Project Description

The work described below is affiliated with the R-House Human-Robot Interaction Lab, which is a collaborative research group and space that brings together faculty, research staff, and students who study human-robot interaction (HRI). HRI is a field that explores how people perceive, respond to, and interact with robots, and how to better design robots so they can be used in everyday contexts, such as the home, work, education, or healthcare. If you are interested in such topics, we invite you to join us in our studies on how people attribute lifelikeness and various social characteristics to robots. We are currently working on several projects relating to social robot design and evaluation that CEWIT students can contribute to, based on their own research goals and interests. In a project in collaboration with Honda Research Institute, we are working on exploring design concepts and developing social skills for an empathetic robot companion that can provide cognitive stimulation, opportunities for social connection, and entertainment for a wide variety of users, from older adults, to children, and office workers. Research activities for undergraduates on these projects include learning how to work with, program and control robots, recruiting and scheduling participants, running participants for studies in and outside the lab, going to relevant field sites with robots to observe human-robot interaction, collecting and managing textual, audio, and video data, discussing study design, results, and implications, attending regular lab meetings, and working closely with other faculty and students engaged in the project. There is a possibility for participating students to continue working with the group following the CEWIT REUW experience through other funding sources.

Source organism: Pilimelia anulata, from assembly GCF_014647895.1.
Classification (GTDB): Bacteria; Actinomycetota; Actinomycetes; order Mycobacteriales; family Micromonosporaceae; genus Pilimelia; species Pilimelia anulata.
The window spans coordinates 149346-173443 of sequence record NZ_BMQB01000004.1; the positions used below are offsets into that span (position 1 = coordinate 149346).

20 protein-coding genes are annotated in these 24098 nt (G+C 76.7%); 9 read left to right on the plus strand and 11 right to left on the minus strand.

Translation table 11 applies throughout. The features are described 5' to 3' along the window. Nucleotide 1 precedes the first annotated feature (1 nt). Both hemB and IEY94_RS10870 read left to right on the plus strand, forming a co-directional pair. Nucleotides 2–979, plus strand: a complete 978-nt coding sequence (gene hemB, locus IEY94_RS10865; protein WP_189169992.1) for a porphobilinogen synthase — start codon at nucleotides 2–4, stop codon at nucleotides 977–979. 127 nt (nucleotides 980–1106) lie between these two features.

Technology or Computational Component

Our research investigates the connection between robots, as embodied computing technologies, and people. While working on the project, students will become familiar with interactive robotic technologies, study how different aspects of robot design affect people's perceptions of and reactions to robots, work on controlling and programming robots, and help us develop design recommendations for future robotic technologies. We will also discuss the potential societal implications of the robotic technologies we are developing, and how we can empower participants in our studies through different research methodologies.